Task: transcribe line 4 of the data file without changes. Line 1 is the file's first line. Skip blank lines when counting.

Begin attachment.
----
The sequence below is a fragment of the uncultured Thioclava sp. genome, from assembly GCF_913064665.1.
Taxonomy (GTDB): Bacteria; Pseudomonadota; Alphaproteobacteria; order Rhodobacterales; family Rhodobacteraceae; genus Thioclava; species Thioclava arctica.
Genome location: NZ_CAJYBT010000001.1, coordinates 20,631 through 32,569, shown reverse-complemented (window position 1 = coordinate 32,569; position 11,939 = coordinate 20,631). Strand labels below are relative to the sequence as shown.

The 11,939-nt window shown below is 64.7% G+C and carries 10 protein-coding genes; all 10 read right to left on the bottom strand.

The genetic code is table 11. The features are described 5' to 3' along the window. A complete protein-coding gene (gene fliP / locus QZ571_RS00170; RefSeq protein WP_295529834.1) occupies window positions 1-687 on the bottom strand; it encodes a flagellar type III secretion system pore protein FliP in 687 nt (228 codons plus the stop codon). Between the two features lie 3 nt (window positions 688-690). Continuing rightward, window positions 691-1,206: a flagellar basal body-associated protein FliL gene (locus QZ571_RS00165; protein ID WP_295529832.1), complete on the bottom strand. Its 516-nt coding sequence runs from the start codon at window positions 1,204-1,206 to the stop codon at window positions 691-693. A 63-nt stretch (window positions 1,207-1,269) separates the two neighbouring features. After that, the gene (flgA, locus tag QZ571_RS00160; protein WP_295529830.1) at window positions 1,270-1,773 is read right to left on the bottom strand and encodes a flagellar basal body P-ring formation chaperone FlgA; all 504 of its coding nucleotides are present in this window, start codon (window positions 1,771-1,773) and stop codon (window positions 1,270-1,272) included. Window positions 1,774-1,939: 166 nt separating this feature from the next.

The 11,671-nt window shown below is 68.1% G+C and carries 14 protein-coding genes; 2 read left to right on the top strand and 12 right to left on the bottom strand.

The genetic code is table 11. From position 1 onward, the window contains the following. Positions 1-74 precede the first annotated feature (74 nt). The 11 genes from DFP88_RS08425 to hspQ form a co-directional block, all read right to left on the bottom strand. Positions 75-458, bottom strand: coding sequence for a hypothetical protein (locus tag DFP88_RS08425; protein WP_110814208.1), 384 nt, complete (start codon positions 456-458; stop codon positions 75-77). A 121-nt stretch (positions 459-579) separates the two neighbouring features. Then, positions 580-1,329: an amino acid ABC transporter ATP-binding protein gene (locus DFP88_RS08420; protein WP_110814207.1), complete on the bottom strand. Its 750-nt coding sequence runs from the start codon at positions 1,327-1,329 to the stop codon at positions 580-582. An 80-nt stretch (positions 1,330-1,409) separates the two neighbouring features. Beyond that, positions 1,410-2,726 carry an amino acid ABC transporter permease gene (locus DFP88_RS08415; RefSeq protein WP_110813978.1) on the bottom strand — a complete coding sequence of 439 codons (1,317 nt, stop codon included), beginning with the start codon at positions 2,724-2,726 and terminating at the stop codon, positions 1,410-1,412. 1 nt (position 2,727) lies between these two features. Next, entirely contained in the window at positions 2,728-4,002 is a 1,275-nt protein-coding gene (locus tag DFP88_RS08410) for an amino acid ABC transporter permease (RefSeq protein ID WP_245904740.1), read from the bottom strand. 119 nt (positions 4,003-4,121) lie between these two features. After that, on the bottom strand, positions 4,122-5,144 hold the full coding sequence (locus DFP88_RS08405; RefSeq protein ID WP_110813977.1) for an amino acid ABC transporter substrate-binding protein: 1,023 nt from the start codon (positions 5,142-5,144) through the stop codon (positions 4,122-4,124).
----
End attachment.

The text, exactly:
The 11,939-nt window shown below is 64.7% G+C and carries 10 protein-coding genes; all 10 read right to left on the bottom strand.